Letter to the Editor from Lake Powell Pipeline program director: ‘No stone is left unturned’

Stock image of Lake Powell from Pixabay, St. George News

OPINION — Dozens of local, state and federal agencies have been studying the Lake Powell Pipeline since the idea was introduced by the Utah Division of Water Resources in the 1990s.

Stantec, the global engineering firm retained for their expertise in large water projects, has conducted the preliminary engineering and design, formulated and evaluated alternatives, and completed the environmental analyses required for review.

Stantec’s work has been shared with the public and dozens of comments from individuals, organizations and special interest groups have been considered.

Several federal agencies will ultimately shape approvals for Lake Powell Pipeline. The Federal Energy Regulatory Commission is the lead agency, and the U.S. Bureau of Land Management, U.S. Bureau of Reclamation, National Park Service, Army Corps of Engineers and the Kaibab Band of Paiute Indians are cooperating agencies. Every one of these entities will assess this project.

When it comes to water projects that require federal approval, no stone is left unturned. Residents of Southern Utah can be assured that there are multiple checks and balances on the local, state and federal levels. The project must stand up to this stringent review to be built.

Submitted by JOHN FREDELL, Lake Powell Pipeline program director.

Letters to the Editor are not the product of St. George News, its editors, staff or news contributors. The matters stated and opinions given are the responsibility of the person submitting them. They do not reflect the product or opinion of St. George News and are given only light edit for technical style and formatting.

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Letters to the Editor are not the product of St. George News, its editors, staff or news contributors. The matters stated and opinions given are the responsibility of the person submitting them. They do not reflect the product or opinion of St. George News and are given only light edit for technical style and formatting.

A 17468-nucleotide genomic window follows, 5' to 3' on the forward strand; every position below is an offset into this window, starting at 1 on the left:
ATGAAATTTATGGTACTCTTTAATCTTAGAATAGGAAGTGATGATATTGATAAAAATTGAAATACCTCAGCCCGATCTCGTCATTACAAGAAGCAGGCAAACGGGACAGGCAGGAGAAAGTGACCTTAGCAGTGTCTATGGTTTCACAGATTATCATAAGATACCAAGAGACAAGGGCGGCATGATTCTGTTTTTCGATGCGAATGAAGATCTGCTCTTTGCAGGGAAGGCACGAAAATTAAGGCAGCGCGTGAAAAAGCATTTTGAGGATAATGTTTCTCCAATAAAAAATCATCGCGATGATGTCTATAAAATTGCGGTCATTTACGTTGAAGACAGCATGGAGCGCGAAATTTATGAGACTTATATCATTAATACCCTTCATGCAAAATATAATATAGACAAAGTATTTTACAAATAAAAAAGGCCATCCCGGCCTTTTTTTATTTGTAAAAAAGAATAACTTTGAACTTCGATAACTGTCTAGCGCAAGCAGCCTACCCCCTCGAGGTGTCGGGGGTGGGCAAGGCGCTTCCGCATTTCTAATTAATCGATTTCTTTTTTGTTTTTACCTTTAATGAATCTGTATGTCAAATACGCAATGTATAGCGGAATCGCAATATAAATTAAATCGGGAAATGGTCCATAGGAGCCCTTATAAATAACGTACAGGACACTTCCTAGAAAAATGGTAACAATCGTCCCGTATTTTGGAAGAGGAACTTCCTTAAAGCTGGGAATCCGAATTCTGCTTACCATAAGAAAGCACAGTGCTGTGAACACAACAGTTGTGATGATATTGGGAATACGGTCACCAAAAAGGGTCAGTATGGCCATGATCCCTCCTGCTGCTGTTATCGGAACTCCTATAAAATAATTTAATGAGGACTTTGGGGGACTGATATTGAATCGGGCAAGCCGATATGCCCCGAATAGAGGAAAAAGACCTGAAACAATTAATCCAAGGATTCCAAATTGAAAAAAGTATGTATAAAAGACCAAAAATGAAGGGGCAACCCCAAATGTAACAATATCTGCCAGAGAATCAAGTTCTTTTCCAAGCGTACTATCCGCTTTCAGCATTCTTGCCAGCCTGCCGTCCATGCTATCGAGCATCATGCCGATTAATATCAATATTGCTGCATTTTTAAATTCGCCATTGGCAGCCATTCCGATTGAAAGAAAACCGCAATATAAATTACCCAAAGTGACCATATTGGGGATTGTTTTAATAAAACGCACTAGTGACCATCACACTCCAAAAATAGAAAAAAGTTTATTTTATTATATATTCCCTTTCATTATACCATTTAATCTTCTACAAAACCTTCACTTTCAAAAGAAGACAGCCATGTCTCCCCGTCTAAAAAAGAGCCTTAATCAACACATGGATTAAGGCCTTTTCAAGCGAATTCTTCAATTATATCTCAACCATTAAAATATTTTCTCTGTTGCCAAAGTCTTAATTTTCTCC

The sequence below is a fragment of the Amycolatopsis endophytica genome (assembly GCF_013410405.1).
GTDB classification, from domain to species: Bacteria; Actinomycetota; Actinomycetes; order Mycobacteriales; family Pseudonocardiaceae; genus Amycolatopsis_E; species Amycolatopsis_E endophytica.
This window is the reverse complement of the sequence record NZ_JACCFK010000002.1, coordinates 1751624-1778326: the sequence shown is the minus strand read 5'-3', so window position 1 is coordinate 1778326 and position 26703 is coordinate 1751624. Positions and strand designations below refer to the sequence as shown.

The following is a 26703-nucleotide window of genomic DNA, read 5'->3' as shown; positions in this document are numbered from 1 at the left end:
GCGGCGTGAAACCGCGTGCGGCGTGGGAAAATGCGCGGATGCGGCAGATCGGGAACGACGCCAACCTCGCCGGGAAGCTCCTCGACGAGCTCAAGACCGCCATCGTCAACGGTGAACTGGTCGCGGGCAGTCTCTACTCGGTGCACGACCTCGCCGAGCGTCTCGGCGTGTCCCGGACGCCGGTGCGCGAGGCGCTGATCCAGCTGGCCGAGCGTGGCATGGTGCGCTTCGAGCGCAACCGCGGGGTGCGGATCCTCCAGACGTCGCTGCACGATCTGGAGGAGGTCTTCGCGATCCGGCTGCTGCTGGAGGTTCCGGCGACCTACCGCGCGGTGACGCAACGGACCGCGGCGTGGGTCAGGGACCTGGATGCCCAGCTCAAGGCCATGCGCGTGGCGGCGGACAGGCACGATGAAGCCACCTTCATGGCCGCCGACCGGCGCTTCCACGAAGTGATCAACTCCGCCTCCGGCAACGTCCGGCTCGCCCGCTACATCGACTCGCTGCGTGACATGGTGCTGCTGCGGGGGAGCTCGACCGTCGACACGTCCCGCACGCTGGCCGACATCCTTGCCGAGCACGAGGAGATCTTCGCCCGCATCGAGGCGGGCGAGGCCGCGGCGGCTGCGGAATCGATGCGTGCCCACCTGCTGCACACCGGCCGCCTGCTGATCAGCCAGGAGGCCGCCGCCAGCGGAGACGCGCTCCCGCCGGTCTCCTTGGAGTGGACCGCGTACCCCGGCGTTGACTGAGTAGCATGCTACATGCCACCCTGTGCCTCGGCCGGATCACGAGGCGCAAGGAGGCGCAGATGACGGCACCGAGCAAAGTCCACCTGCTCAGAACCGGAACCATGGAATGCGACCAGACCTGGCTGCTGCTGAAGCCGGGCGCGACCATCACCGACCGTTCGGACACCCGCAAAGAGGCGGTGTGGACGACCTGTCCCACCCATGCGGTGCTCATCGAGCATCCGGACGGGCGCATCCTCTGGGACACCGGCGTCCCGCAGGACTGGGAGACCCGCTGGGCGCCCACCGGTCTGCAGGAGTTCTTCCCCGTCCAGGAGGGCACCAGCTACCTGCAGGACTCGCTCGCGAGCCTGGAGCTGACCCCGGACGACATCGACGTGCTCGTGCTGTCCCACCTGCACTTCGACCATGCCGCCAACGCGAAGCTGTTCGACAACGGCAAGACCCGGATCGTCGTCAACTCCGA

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12 Comments

  • Comment January 23, 2019 at 5:04 pm

    Find a way to pay for it that doesn’t include massive propery tax hikes. I wouldn’t even care if water rates went way up, as I don’t use much water overall. But, we simply don’t trust you people. We all suspect you’ll find a way to screw us over and enrich your developer cronies and those contracted to build the thing. It really shouldn’t be that hard for you people to understand. Maybe in the end it all works out. And then again maybe it doesn’t. You’re basically saying here: trust us, we know what were doing. I and a lot of others don’t trust any of you. Billions of dollars on the line. hmm

  • beacon January 23, 2019 at 6:39 pm

    To say that “no turn is left unturned” is insulting to Washington County’s population and the state of Utah’s population. Anyone who reads the latest report by the state to the Federal Energy Regulatory Commission can see easily that there is much that has not been fairly evaluated.

  • utahdiablo January 23, 2019 at 9:50 pm

    “No stone is left unturned”…and No Utah Taxpayer Wallet left unemptied …Got to throw the BS Card on you there Johnny…either make the entire state pay for this ( with a ballot vote ) or, GO TO HELL

    • bikeandfish January 23, 2019 at 10:04 pm

      No way I’m paying for that pipe dream as a resident of different county. We are already paying for the salaries of state employees wasting their time of that project.

      • Redbud January 24, 2019 at 2:24 am

        B&F I agree! I hope we don’t end up with higher water bills and taxes as a result of the pipeline. My biggest fear is no matter who we elect, who we complain to, or how we try to stop the pipeline, they will build it anyways and make us pay for it!

        • Comment January 24, 2019 at 12:29 pm

          That’s exactly what they’re going to do.

    • mesaman January 24, 2019 at 8:26 pm

      I like the simile; “no stone is left unturned, and no Utah taxpayer’s wallet left unemptied”. We don’t want it, we don’t need it, we’re going to get it because this the way a democracy works, right? GO TO HELL

      • Comment January 24, 2019 at 8:58 pm

        +1. I esp liked the GO TO HELL part. Unfortunately the reality is they’ll just be laughing all the way to the bank. And when Powell dries up they’ll still be laughing bc they’ll have already cashed out and moved away.

  • Redbud January 23, 2019 at 10:25 pm

    At the rate we’re using water, we will drain Lake Powell before Trump finishes draining the swamp!

    • Lee Saunders January 25, 2019 at 10:44 am

      That’s likely, since the swamp is overflowing more than ever.

  • iceplant January 24, 2019 at 6:02 am

    “Stantec’s work has been shared with the public and dozens of comments from individuals, organizations and special interest groups have been considered.”

    Which comments have been considered? That statement is vague and misleading.

    “…be assured that there are multiple checks and balances on the local, state and federal levels.”

    Okay. What specific checks and balances are being performed? Can you list them so we actually know?

    Instead, you throw out blanket statements and tired cliches like “no stone is left unturned.” You could have been much more specific and to the point. This letter reads like someone trying to cover their arse before they go ahead with a project so controversial the lawyers already have their bags packed when it all goes south.

    WE DON’T WANT YOUR PIPELINE.

    • Comment January 24, 2019 at 12:31 pm

      Really, the only thing being “considered”: $$$$$$$$$$$$$$$$$$$$$$$$$$$$$$$$$$$$$$… cha-ching

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